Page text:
So, about The Men’s Wearhouse. The Men’s Wearhouse reminds me of Western Dental. But with clothes. Not that they don’t wear clothes at Western Dental. You know what I mean. Now let me tell you about Western Dental. I visited Western Dental for the first time last Monday. I woke up that Sunday morning (the day after the wedding) with sore teeth. So on Monday afternoon the nice man at Western Dental said that the cure for my sore teeth would be the removal of my wisdom teeth. Now, on Sunday morning, when my teeth were all sore, my friend, whose name is Danger and who was my best man, asked me if I had ever had my wisdom teeth pulled, to which I responded that I didn’t know. Which I didn’t. And to which Danger responded that if I had ever had my wisdom teeth pulled, I would know it cause it’s like a big deal where they put you under and stuff. The next day I learned that I in fact had not ever had my wisdom teeth pulled and that the nice man at Western Dental was going to pull them out for me and I also learned that when you’re a grown up and you get your wisdom teeth pulled, they don’t put you under; they just numb you up a bunch.
Now the reason I was at Western Dental as opposed to any other dental office was that Liz and I had decided that since my health insurance at my new job wouldn’t kick in until October 1 and we were getting married November 5 and the health coverage at Liz’s school is way cheaper (for the employee) than at my school, I would just go an additional month without coverage and just be sure to look both ways and lift with the legs and all that. And, according to the research I had done that day at lunch, Western Dental is the place you go for cheap dental care when you have no insurance (besides those places—which may or may not exist—that you picture consisting of one old guy in a yellowing lab coat with rusty tools operating out of a downtown hotel that rents by the week over a closed antique shop, the room empty but for a cracked mirror, one wooden chair, and a single un-fixtured light bulb hanging from the ceiling and somehow always slightly swaying).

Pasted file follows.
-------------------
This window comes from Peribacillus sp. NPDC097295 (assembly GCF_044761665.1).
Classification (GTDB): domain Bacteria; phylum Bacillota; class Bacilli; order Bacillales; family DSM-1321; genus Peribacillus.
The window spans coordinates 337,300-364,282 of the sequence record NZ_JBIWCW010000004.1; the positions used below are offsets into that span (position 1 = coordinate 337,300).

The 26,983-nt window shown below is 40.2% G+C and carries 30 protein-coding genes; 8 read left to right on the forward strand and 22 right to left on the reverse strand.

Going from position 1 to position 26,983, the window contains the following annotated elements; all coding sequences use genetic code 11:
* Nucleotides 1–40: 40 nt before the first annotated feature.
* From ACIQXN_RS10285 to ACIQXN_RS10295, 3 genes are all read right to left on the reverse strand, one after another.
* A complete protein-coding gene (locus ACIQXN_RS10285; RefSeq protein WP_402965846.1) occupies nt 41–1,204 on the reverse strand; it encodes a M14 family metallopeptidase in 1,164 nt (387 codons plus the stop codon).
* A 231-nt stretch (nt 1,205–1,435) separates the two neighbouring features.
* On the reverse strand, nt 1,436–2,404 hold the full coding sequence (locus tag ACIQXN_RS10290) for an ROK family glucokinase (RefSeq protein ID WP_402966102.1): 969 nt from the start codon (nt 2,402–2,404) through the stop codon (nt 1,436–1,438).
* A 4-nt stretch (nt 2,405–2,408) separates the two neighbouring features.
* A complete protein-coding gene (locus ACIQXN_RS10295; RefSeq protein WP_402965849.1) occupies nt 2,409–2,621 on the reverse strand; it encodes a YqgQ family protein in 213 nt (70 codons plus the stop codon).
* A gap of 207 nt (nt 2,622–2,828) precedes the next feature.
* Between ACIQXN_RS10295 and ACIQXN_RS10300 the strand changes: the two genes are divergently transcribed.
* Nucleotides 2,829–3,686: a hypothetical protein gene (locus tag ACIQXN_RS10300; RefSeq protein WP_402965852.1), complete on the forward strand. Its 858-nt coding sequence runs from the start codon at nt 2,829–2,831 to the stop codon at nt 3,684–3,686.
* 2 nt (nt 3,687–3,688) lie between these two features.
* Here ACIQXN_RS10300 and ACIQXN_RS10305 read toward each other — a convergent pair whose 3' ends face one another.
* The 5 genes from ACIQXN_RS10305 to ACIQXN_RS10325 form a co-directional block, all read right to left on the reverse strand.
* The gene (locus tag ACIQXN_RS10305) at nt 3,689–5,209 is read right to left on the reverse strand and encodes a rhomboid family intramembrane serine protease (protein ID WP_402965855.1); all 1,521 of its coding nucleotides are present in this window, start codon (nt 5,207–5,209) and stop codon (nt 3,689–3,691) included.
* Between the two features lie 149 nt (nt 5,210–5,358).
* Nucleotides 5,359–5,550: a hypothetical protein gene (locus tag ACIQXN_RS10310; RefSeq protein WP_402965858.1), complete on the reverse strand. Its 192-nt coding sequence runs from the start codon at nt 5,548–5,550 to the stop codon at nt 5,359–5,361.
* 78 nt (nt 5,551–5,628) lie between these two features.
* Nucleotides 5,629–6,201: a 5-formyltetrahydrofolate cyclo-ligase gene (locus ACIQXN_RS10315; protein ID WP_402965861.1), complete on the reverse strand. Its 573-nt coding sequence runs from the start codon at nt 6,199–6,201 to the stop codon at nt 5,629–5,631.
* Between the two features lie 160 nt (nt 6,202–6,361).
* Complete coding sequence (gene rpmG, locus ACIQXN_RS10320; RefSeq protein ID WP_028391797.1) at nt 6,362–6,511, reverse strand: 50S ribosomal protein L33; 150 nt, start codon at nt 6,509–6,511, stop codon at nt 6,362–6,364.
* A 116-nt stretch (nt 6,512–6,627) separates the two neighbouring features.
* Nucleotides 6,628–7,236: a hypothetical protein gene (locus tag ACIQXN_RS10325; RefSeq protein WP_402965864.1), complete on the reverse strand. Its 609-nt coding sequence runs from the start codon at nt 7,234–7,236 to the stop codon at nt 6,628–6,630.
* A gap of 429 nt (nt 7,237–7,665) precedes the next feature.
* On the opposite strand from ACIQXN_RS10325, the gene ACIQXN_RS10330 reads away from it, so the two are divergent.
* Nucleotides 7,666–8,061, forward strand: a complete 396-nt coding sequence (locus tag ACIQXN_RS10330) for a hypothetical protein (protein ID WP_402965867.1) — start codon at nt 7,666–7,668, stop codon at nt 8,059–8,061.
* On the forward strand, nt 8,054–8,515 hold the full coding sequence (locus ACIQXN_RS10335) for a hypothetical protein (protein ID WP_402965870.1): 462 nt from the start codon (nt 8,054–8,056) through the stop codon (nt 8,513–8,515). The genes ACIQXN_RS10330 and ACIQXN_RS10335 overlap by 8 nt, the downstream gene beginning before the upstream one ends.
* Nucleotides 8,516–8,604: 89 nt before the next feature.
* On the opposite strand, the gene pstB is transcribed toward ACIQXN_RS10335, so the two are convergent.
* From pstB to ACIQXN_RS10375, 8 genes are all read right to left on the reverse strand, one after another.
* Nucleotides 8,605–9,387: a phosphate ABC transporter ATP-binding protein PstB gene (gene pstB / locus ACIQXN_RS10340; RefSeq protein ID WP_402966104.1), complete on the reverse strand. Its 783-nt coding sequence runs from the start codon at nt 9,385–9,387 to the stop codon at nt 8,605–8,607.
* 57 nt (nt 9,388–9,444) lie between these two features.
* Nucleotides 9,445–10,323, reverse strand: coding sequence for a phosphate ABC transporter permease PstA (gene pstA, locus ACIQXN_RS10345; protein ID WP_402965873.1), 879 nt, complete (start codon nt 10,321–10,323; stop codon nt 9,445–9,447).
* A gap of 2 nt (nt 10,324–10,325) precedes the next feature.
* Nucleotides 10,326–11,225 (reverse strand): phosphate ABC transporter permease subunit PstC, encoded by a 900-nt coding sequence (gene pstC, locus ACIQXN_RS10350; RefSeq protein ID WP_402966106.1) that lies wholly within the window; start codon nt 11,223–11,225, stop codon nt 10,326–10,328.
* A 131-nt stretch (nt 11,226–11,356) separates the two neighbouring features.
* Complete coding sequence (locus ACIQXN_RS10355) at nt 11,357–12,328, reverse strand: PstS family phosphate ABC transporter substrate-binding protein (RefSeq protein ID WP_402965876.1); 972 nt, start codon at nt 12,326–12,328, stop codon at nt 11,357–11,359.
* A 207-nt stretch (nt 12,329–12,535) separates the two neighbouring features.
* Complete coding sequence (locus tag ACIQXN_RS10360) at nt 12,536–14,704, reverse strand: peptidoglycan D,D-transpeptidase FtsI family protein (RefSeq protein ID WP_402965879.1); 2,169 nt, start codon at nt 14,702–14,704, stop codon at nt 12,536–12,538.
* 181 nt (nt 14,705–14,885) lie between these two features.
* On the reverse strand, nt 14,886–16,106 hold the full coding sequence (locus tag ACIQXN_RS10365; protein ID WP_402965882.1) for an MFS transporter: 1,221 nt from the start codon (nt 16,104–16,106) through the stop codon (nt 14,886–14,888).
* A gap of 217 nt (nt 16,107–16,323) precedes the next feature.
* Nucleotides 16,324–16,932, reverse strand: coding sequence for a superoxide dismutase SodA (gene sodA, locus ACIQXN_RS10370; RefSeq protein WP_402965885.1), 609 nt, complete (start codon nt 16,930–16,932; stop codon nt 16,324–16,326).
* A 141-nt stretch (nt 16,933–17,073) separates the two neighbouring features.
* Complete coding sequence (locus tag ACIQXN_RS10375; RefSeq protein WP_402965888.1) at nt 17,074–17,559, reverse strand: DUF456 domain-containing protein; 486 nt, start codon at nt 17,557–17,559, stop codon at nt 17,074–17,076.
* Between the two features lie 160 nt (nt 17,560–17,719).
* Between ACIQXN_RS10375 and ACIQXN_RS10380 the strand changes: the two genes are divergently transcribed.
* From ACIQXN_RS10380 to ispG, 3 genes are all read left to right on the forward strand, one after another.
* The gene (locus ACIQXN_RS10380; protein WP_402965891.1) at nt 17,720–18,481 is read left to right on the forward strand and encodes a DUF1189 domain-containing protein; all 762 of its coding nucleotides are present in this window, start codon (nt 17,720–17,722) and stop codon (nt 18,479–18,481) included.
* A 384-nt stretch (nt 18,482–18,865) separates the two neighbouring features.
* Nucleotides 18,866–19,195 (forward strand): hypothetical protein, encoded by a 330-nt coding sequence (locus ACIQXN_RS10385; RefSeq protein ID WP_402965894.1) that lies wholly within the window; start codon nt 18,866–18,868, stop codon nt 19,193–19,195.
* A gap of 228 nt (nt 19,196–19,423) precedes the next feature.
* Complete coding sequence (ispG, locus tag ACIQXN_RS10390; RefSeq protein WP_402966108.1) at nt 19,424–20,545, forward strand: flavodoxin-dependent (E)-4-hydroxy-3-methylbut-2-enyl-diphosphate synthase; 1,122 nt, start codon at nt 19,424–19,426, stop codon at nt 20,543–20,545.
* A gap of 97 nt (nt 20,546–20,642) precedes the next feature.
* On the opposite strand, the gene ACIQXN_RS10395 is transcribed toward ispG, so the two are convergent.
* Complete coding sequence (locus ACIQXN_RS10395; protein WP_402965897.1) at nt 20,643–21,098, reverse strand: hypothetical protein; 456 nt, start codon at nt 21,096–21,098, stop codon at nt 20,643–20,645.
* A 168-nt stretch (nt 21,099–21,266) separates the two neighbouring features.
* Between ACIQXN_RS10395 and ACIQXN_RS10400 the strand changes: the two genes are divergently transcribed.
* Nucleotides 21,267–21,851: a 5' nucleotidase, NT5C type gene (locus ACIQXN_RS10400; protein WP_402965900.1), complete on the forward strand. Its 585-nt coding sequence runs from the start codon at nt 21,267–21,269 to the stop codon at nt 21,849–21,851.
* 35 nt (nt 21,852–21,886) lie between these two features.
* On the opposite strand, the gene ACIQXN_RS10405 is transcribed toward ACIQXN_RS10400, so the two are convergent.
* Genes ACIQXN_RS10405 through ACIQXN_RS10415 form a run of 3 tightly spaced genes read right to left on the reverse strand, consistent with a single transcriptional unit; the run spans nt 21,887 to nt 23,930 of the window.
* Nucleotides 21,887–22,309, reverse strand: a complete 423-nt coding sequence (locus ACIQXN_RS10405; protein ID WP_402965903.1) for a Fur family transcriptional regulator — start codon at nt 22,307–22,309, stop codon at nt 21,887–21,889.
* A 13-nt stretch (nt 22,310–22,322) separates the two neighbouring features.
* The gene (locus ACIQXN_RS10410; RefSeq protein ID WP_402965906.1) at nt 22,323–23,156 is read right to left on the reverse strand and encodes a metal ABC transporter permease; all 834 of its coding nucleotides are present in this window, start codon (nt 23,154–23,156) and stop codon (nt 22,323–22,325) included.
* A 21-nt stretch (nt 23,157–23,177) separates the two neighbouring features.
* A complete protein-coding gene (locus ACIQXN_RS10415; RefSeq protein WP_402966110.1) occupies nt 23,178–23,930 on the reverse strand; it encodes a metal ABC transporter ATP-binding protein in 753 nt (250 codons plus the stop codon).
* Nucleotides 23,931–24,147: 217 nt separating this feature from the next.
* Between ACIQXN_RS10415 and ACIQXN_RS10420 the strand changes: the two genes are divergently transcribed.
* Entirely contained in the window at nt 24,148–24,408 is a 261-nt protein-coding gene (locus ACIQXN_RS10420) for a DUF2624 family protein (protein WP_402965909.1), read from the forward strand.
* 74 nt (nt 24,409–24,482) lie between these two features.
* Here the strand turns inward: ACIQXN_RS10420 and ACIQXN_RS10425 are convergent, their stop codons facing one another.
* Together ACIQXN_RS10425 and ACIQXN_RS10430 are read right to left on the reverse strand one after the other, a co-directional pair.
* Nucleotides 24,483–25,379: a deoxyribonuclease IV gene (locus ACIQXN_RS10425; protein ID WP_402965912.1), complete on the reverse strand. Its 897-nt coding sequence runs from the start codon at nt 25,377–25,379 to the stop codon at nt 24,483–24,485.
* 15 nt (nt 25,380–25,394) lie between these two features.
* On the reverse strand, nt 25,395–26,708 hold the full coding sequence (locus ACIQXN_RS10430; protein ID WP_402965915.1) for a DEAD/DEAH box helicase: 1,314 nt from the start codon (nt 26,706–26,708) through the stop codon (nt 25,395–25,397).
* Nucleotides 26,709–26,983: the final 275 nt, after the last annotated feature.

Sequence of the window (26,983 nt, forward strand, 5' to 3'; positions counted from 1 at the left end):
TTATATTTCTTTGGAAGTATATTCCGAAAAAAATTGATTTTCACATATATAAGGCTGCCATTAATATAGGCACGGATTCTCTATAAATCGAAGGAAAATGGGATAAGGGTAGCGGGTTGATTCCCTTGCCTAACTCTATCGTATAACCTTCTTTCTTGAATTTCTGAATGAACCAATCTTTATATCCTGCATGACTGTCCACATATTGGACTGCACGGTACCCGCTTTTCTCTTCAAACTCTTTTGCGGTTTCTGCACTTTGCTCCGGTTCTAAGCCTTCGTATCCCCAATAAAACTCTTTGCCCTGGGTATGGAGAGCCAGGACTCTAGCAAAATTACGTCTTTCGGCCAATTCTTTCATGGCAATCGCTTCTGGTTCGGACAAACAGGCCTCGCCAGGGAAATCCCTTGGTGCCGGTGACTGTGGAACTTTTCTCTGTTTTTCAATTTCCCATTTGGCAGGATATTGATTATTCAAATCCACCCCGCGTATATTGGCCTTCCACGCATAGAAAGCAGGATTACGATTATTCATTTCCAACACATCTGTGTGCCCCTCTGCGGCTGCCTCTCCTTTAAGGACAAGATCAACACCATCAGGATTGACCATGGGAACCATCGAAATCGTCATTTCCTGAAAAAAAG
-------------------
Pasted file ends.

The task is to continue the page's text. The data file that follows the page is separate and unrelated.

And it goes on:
Growing up, my dentist was Dr. Kanegawa. He had a small practice in Lodi, with a waiting room, an exam room, and his wife at the reception desk. He had the best magazines.
Here’s what did not happen at Dr. Kanegawa’s office:
- Dr. Kanegawa, while working on your teeth, was not constantly giving instructions to half-a-dozen assistants as to what to do with the other seven patients who were waiting supine with their mouths agape and a sunlamp glaring into their eyes.
- Dr. Kanegawa’s receptionist did not stand behind Dr. Kanegawa with a posse of other receptionists, waiting for Dr. Kanegawa to finish explaining his diagnosis so they could tell you how much it was going to cost and ask you how you would be paying for it and specifically how much you would be paying today.
- Dr. Kanegawa’s receptionist (again, his wife) waited for you at the reception desk to finish receiving your dental work. Did not come to you in your supine position with mouth agape and ask you for your debit card.
- Dr. Kanegawa had an actual exam room. He did not place you in a small enclave where you awkwardly faced the wall and nervously wondered what the hell all those people were doing behind you.
- Dr. Kanegawa did not get tired of waiting for his assistant—who was held up dealing with one of the other seven patients—to come back and help him, look both ways to see if anyone was watching, then sort of just prop the little water thing into your mouth and turn it on and go back to work until you started choking and coughing.
Western Dental has the same problem The Men’s Wearhouse has: they’re a chop shop. They employ nice people who know stuff, but they deal in bulk. If Dr. Kanegawa had a tuxedo shop, it’d be he and his wife sitting at matching sewing machines, tape measures hung around their necks, doing two weddings and a quince every month. When you went to pick up your tux, there wouldn’t be sixty other tuxes on the same racks for ten other weddings the same weekend. They wouldn’t hand you the wrong tux on your way out the door.
At 2:20, when we started to get dressed for the 4:00 wedding, we had my black tux, CR’s black tux, Danger’s black tux, and in Matt’s bag: someone named Scott’s tux. Scott’s tux was white. With tails. And looking at his tux, he appeared to about a Matt-and-a-half in size.
Next post: Remember how in that movie Signs Joaquin Phoenix’s character always swings (in baseball) as hard as he can at every pitch and it turns out that that was God’s plan all along and it finally pays off when he saves his family (consisting of Mel Gibson, Little Miss Sunshine, and one of those Culkins) by batting glasses of water at a vicious alien? In similar fashion, Danger’s incessantly lackadaisical views on time and punctuality finally pay off and save the wedding!